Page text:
U.S. Donald Trump, White House condemn New Zealand mosque shooting in Christchurch David Jackson and Sean Rossman •Dozens killed in mass shooting in New Zealand mosques WASHINGTON – President Donald Trump and the White House on Friday condemned the terrorist attacks at New Zealand mosques and said the U.S. will extend any support necessary.”My warmest sympathy and best wishes goes out to the people of New Zealandafter the horrible massacre in the Mosques. 49 innocent people have so senselessly died, with so many more seriously injured,” Trump tweeted. „The U.S. stands by New Zealand for anything we can do. God bless all!”Trump plans to speak with New Zealand Prime Minister Jacinda Ardern later Friday.White House spokeswoman Sarah Sanders sent out a separate statement saying „we stand in solidarity with the people of New Zealand and their government against this vicious act of hate.”
My warmest sympathy and best wishes goes out to the people of New Zealand after the horrible massacre in the Mosques. 49 innocent people have so senselessly died, with so many more seriously injured. The U.S. stands by New Zealand for anything we can do. God bless all!
The shootings at two mosques in the city of Christchurch left 49 people dead in what Ardern called „one of New Zealand’s darkest days.”‘
“It is clear that this can now only be described as a terrorist attack,” Ardern said.
Trump extended prayers to New Zealand while under criticism in the United States over an interview in which he spoke about how his supporters could „play tougher” if necessary.
„I can tell you I have the support of the police, the support of the military, the support of the Bikers for Trump – I have the tough people, but they don’t play it tough — until they go to a certain point, and then it would be very bad, very bad,” Trump told the Breitbart News Network website.
Breitbart said Trump was talking about the „vicious” tactics of „the left.”
“So here’s the thing—it’s so terrible what’s happening,” Trump said before discussing his supporters. “You know, the left plays a tougher game, it’s very funny. I actually think that the people on the right are tougher, but they don’t play it tougher. Okay?”
Trump’s critics accused him of fomenting violence by his backers.
„I think it sounds very much to me like he’s encouraging them to engage in something that’s probably illegal such as assaulting people, you know behave in a dangerous way,” said Sen. Mazie Hirono, D-Hawaii, speaking on MSNC. „That sounds like a threat to me. I think it’s appalling.”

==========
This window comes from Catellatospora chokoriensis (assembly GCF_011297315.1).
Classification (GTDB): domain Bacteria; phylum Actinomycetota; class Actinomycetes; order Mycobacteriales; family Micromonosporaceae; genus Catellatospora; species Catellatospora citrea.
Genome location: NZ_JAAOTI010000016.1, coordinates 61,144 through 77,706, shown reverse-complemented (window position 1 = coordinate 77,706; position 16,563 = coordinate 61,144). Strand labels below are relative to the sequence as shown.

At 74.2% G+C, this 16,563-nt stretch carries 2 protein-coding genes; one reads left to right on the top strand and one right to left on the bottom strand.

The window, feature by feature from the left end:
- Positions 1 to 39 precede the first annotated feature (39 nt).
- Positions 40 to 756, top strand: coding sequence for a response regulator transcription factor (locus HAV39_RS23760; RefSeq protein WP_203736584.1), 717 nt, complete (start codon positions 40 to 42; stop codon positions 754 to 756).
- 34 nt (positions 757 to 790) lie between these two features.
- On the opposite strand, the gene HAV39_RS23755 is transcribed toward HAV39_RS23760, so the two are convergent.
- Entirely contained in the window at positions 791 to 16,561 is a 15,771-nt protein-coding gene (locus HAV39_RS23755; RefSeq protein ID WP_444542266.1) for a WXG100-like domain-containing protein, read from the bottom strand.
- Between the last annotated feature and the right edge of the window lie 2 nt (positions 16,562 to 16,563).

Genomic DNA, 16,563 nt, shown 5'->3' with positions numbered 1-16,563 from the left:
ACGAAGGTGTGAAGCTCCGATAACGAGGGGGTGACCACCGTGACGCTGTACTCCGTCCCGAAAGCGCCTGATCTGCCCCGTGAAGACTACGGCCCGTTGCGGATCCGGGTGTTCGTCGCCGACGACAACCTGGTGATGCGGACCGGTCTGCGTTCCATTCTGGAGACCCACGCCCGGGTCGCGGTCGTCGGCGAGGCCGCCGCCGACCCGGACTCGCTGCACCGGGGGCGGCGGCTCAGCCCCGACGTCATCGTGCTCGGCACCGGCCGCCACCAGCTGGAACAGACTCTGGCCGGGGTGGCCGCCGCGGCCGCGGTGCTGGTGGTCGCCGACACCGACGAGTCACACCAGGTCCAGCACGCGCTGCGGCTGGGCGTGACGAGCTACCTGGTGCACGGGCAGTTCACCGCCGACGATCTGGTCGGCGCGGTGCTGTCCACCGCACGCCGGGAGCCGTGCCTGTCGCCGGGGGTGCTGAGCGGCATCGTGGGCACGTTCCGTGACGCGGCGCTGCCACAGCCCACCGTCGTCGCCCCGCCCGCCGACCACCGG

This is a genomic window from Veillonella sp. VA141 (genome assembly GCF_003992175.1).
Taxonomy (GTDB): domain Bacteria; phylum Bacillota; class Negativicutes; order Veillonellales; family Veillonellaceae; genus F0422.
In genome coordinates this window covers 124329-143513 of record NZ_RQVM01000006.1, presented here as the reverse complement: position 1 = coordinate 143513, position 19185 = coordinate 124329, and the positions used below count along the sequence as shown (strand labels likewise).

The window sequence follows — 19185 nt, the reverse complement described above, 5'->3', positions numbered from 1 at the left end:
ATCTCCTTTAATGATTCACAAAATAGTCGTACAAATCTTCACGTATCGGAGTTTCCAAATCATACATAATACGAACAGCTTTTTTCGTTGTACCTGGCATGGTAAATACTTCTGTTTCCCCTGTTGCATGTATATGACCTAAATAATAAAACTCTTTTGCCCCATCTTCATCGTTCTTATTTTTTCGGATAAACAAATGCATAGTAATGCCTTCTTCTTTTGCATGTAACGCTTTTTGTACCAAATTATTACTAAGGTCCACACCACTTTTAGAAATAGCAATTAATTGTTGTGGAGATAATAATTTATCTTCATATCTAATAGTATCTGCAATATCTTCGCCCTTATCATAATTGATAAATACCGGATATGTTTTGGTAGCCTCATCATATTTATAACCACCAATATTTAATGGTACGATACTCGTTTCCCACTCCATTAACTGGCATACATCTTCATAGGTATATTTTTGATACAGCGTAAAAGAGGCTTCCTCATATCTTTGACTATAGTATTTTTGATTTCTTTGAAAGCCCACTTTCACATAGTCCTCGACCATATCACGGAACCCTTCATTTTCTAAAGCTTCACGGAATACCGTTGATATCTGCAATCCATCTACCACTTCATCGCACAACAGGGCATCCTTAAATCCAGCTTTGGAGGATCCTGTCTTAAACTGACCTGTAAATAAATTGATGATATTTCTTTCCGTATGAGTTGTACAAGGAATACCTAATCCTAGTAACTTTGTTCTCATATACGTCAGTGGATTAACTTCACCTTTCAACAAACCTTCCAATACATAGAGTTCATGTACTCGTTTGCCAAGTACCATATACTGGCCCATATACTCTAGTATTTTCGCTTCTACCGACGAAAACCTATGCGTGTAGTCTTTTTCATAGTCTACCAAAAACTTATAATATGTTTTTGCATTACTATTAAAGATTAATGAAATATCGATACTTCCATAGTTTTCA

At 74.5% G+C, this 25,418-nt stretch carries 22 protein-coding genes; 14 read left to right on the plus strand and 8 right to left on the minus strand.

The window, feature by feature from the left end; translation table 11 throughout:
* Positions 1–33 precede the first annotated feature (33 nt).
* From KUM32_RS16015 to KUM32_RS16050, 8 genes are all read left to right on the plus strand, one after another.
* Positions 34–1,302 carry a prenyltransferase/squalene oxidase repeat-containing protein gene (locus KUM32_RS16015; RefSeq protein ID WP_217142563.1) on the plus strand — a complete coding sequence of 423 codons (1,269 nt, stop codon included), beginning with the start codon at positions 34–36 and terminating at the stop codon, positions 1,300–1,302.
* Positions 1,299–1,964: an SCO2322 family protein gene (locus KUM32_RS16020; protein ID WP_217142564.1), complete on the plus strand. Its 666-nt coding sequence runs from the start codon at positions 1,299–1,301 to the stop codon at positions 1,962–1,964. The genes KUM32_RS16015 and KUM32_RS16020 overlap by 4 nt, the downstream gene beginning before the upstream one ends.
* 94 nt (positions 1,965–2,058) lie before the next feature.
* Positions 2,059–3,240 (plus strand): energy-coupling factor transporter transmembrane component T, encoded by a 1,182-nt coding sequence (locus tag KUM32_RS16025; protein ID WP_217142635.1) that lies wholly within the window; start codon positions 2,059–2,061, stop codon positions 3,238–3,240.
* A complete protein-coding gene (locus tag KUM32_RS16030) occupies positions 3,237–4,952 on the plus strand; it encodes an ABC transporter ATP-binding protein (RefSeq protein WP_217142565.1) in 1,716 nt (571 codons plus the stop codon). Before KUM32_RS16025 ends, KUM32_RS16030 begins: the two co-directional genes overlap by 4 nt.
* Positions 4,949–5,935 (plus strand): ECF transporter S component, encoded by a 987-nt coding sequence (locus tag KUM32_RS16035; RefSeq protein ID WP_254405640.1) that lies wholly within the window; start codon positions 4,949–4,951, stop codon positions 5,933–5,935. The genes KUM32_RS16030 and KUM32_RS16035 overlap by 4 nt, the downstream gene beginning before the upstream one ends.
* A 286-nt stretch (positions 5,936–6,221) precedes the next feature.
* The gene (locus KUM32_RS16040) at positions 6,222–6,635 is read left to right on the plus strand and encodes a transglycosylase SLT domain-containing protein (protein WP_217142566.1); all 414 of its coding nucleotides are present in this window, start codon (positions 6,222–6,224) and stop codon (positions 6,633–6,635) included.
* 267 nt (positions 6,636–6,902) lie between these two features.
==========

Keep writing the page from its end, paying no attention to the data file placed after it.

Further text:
Leaders from around the world also expressed their remorse over the shooting.
French President Emmanuel Macron called the shootings “heinous crimes” in a tweet.
“France stands against all forms of extremism and acts with its partners against terrorism in the world,” he said.
Queen Elizabeth II said she was “deeply saddened” at the “appalling” attack.
“Prince Philip and I send our condolences to the families and friends of those who have lost their lives,” she said.
Amnesty International Secretary General Kumi Naidoo called on world leaders to fight hate.
“This is also a moment of reckoning for leaders across the world who have encouraged or turned a blind eye to the scourge of Islamophobia,” Naidoo said. „The politics of demonization has today cost 49 people their lives. Reports that the attackers followed a white supremacist manifesto must galvanize world leaders to start standing against this hate-filled ideology.”
Russian President Vladimir Putin’s office said he sent a message of condolence to Ardern. Japan Prime Minister Shinzo Abe published his message to the New Zealand leader, which said „Terrorism cannot be justified for any reason.”
Rep. Alexandria Ocasio-Cortez, D-N.Y., urged people to „be there” for the Muslim community in the wake of the attacks.
„Perhaps extend a kind gesture at your local mosque. There is so much fear and hate,” she tweeted. „We must negate it with active, courageous love.”
This article originally appeared on USA TODAY: Donald Trump, White House condemn New Zealand mosque shooting in Christchurch
WASHINGTON – As lawmakers begin to scrutinize Boeing’s grounded 737 Max 8, they will be probing one of the nation’s most powerful corporate political players, backed with a multi-million-dollar lobbying budget and a direct line to the White House.
Chicago-based Boeing, the second-largest U.S. government contractor, suffered a setback this week when the Federal Aviation Administration (FAA) followed its counterparts around the world in grounding the 737 Max 8 after two catastrophic crashes raised new questions about the plane’s software.
Now Boeing faces a test of its influence as congressional investigators look into how the plane was approved, what caused the crashes and why the FAA delayed its grounding order. The Senate Commerce Committee is scheduling a hearing and key House Democrats have vowed „rigorous oversight.”
Like other large U.S. employers, Boeing spends millions of dollars each year on lobbying the administration and making campaign contributions. The company spent $15 million lobbying in 2018, according to disclosure reports, more than household brands like Amazon and Facebook.
Boeing ranked 11th in a Center for Responsive Politics list of the nation’s top spenders on lobbying in 2018.
The company contributed $1 million to Trump’s inaugural committee, Federal Election Commission records show. Boeing’s employees, meanwhile, pumped about $5 million into campaigns and political committees in last year’s midterm election, according to a USA TODAY analysis of FEC data.
„This does not bode well for Americans who fly,” Walter Shaub, senior adviser to the Washington-based Citizens for Responsibility and Ethics wrote in a post on Twitter. „Boeing donates $1 million to Trump’s sketchy inaugural fund and the U.S. breaks with other nations that have grounded the Boeing 737.”
Trump and Muilenburg
Large companies regularly contribute money to political candidates and spend heavily on lobbying. But what sets Boeing apart from most others is the care CEO Dennis Muilenburg has taken to cultivate a relationship with Trump, who owns one of the company’s planes, a 757.